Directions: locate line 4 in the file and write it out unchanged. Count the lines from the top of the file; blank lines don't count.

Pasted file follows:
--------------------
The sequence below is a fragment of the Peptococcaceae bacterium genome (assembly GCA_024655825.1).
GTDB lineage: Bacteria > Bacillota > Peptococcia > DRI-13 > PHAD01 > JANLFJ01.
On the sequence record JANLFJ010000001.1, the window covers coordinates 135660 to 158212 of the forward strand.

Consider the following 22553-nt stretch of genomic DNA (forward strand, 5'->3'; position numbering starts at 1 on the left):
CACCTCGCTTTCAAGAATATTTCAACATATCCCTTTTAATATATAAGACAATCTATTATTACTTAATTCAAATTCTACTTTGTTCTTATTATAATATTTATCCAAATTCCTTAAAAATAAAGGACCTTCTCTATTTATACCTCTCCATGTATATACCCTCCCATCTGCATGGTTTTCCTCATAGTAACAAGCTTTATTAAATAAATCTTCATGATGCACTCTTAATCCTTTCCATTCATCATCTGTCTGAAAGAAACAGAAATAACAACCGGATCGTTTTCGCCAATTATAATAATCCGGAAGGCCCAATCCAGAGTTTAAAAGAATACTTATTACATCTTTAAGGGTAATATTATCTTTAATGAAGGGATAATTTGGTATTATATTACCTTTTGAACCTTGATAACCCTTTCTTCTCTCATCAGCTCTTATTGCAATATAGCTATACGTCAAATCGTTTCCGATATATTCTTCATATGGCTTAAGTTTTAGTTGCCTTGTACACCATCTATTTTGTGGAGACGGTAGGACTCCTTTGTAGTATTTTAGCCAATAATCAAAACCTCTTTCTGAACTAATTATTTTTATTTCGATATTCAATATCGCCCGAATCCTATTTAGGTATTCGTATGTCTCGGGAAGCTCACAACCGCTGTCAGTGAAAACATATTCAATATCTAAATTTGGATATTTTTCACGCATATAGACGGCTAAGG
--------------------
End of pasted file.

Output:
Consider the following 22553-nt stretch of genomic DNA (forward strand, 5'->3'; position numbering starts at 1 on the left):